Archbishop Desmond Tutu, who died recently at the age of 90 years, was outspoken about protecting the environment, giving speeches and writing articles about the need to take action to combat climate change. He had requested his body be aquamated — considered to be a greener alternative to cremation.
He has been laid to rest in Cape Town after a state funeral and a private ceremony, interred behind the pulpit from where he once denounced bigotry and racial tyranny.
What is aquamation?
Aquamation is a cremation method using water that funeral parlours are touting as environmentally friendly.
The process, also known as "alkaline hydrolysis", consists of cremation by water rather than fire.
The body of the deceased is immersed for three to four hours in a mixture of water and strong alkali-like potassium hydroxide in a pressurised metal cylinder and heated to around 150 degrees Celsius.
The process liquefies everything except for the bones, which are then dried in an oven, reduced to white dust and placed in an urn.
The water can be processed through normal wastewater treatment facilities.
According to Wikipedia, aquamation based in New South Wales is the only company to currently provide alkaline hydrolysis in Australia, with the remains being used as fertilizer on plantation forests, due to difficulty with obtaining permits from Sydney Water.
How long has it been around?
First developed in the early 1990s as a way to discard the bodies of animals used in experiments, the method was later used to dispose of cows during the mad cow disease epidemic, US-based researcher Philip R Olson says.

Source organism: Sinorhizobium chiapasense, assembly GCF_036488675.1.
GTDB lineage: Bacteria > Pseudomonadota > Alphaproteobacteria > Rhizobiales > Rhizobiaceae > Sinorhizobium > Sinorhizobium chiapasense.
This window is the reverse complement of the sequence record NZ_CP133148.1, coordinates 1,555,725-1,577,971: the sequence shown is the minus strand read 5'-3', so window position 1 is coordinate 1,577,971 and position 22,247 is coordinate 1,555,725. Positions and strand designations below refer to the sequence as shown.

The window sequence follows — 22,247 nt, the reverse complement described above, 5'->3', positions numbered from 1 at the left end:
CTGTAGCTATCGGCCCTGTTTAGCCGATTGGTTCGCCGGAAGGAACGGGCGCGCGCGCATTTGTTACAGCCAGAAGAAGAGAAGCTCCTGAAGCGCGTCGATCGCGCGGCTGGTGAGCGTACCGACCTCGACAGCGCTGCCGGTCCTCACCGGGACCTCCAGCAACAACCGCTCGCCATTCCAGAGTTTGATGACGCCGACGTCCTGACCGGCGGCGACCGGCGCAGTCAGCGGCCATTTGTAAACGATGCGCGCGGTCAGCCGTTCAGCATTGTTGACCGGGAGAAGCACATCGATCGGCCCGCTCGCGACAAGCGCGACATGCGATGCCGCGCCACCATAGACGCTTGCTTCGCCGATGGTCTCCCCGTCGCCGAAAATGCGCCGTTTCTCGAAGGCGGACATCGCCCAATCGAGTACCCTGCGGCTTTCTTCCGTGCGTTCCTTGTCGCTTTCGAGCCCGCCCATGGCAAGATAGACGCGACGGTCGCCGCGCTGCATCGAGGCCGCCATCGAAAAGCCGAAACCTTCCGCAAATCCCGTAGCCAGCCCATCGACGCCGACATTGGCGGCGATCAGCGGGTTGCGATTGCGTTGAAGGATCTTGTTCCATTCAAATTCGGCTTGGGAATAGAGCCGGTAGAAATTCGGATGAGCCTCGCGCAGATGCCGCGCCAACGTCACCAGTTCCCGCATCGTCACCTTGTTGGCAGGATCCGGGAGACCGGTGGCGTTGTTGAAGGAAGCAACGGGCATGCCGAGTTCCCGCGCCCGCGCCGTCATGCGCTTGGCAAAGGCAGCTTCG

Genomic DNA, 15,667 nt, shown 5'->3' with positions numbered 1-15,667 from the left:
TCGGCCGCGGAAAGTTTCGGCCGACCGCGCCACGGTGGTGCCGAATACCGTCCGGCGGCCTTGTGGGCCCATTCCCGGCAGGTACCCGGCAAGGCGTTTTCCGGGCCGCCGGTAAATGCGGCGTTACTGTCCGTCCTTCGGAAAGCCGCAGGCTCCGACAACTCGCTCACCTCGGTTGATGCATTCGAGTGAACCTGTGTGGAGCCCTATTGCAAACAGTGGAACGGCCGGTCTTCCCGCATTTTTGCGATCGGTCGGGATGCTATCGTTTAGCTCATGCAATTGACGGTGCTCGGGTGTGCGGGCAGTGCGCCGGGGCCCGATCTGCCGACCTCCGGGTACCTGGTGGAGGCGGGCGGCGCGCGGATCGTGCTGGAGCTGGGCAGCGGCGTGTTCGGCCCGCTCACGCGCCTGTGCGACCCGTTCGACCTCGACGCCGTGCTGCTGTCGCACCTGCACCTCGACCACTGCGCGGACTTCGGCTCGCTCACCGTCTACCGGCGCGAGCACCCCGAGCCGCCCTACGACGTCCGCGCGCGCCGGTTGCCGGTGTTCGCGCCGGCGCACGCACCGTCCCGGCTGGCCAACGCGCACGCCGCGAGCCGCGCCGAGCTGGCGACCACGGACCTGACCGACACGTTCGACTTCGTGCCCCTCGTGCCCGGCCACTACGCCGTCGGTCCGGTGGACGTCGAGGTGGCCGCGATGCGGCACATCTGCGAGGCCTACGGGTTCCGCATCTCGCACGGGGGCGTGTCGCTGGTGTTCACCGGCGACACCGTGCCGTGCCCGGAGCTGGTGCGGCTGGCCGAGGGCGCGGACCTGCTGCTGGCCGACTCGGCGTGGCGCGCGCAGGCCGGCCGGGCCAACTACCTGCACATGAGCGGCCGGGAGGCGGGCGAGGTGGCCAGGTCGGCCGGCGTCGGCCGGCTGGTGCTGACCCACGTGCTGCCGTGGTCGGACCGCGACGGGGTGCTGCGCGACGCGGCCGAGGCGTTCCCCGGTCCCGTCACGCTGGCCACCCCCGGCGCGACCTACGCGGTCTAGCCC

In the 2000s, US medical schools used aquamation to dispose of donated human cadavers, before the practice made its way into the funeral industry, he wrote in a 2014 paper.
The process is also used to dispose of animal carcasses in slaughterhouses, where it is considered to be more efficient and hygienic.
With burial space in urban areas worldwide becoming increasingly scarce and expensive, aquamation has obvious attractions.
However, like human composting — a technique of composting bodies with layers of organic material like leaves or wood chips — aquamation is still authorised only in certain countries.
Is it actually greener?
Its advocates claim water is a gentler way to go than flames, a liquid cremation consumes less energy than a conventional one and emits fewer greenhouse gases.
According to UK-based firm Resomation, aquamation uses five times less energy than fire and reduces a funeral's emissions of greenhouse gases by around 35 per cent.
Environmentally Friendly Cremations, a company based in Australia, claims water cremation "produces less than 10 per cent of the carbon emissions" of fire cremation, and a firm based in the US said the process "uses 90 per cent less energy than flame cremation".
So after Tutu’s remains lay in a simple pine casket during his funeral at St. George’s Cathedral, his body was liquefied under pressure and his bones then dried to dusty ashes in an oven.
Tutu, who died on Boxing Day aged 90, was known for his modest lifestyle.